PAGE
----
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Saturday, November 20, 2010

Technical Talk for Knitters -- Warning - long post.

   I own shelves of knitting patterns and magazines and I love them all. Each designer offers me something to think about, admire, even desire. But I almost never knit other designers' patterns. Partly because I am seldom one of the sizes a pattern is designed for and partly because I have doubts about my ability to decipher the pattern instructions correctly. And believe me - I know how difficult it is to write clear patterns. I've written some. One worries that she's left something important out or given such detailed instructions she's confused the knitter. When I write sock patterns I'm SO tempted to just say "Cast on in your preferred manner, on your favorite needles, enough stitches to fit around your ankle. Knit your favorite ribbing as deep as you like. Increase or decrease stitches till you have a multiple of x then begin following this chart." For some knitters that's enough instruction. For many others .... well, I think they'd feel they'd been cheated of the price of the pattern.

Anyway, long intro to a post about knitting instructions, because yesterday I got to the part in my Soho Smocked Dress where you join the back to the front at the sides and I was left in a quandary. Having already chatted with Kristy McGowan, I knew she was only one of the writers who put her design into pattern form and I also learned she is a strong proponent of the "knit in gauge in prescribed stitch pattern the number of repeats to fit around you" school taught by those greats of knitting, Barbara Walker, Meg Swansen and Elizabeth Zimmermann. I don't know if it was my inability to decipher the instructions or not but here's what happened and here's what I did.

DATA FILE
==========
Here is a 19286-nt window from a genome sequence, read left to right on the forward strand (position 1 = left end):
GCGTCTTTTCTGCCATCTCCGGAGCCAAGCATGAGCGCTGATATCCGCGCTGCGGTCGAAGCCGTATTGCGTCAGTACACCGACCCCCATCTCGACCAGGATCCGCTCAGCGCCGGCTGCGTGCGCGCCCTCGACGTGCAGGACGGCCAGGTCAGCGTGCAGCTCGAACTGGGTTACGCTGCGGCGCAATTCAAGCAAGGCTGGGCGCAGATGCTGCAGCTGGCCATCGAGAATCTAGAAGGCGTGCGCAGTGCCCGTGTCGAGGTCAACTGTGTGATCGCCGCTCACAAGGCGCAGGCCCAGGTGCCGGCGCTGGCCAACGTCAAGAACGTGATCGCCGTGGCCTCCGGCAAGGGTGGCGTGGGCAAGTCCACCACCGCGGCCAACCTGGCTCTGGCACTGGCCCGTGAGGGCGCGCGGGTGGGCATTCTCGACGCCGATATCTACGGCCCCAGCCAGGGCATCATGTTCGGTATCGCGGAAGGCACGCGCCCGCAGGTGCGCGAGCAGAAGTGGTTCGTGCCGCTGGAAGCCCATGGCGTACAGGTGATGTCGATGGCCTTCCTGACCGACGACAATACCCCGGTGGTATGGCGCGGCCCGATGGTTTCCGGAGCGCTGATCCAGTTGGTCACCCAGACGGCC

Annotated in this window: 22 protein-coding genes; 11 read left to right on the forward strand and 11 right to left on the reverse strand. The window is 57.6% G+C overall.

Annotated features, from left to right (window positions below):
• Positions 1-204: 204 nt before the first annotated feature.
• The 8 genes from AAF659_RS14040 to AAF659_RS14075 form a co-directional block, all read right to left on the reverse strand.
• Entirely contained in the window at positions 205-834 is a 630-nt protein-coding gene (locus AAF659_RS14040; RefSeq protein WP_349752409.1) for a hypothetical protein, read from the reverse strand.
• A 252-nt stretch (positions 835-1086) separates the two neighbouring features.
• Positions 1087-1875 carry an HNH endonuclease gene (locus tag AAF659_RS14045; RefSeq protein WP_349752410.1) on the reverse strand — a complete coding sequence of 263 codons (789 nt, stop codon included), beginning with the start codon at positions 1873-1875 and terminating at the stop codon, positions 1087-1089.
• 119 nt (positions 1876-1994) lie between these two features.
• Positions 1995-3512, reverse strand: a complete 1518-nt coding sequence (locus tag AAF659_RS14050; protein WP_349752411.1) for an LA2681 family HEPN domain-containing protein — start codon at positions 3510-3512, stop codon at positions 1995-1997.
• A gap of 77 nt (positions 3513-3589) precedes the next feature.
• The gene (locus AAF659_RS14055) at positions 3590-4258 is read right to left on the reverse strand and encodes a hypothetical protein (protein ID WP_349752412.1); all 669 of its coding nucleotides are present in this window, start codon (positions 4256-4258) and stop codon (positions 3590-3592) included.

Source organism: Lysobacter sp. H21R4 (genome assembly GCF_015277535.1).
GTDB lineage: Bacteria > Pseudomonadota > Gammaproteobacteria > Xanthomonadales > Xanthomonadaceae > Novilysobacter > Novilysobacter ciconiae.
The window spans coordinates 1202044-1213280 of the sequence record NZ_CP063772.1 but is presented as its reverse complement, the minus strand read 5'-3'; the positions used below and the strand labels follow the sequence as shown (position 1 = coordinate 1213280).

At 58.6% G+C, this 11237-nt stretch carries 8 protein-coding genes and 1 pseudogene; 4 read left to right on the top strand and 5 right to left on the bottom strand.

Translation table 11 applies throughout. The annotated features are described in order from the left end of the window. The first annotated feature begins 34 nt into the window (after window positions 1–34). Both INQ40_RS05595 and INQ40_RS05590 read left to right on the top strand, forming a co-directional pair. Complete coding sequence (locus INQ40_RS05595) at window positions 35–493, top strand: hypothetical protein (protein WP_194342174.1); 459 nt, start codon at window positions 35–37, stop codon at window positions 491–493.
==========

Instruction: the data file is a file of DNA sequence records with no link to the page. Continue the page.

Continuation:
The pattern works like this: you do a provisional cast on at the shoulder line and knit "down" the back, increasing a little on the sides, down to the underarm. Then you expose the loops from the provisional cast on, load them on your needle and knit "down" both fronts separately, increasing on the sides and in the center to form a V neckline, down to the underarm. You end with the last row - a purl or WS row - of both shoulder fronts with the two pieces on the right  needle with the working yarn hanging off the left edges of each piece: one by the tip of the right needle and one hanging in the middle of the needle, between the two pieces. That is because the instructions have you knit BOTH pieces on the same needle at the same time.

Now - turn that fabric around to knit back - and you have the working yarns hanging off the right edge of both pieces - again, one right there at the tip of your needle and the other hanging between the two pieces of knitting. 

Hope you can see this in your mind's eye. 
Schematic of bodice back and front at the moment of joining sides

Now it's time to join the back to the fronts just at the underarms ... because there are still about 5 more increases needed at the center front. This means there are still a few more rows of flat knitting to do, starting at the center front, joining the back on both sides and finishing at the center front again. Only you've got both pieces of the front on the same dang needle and you need to start your knitting at the center front. Ack!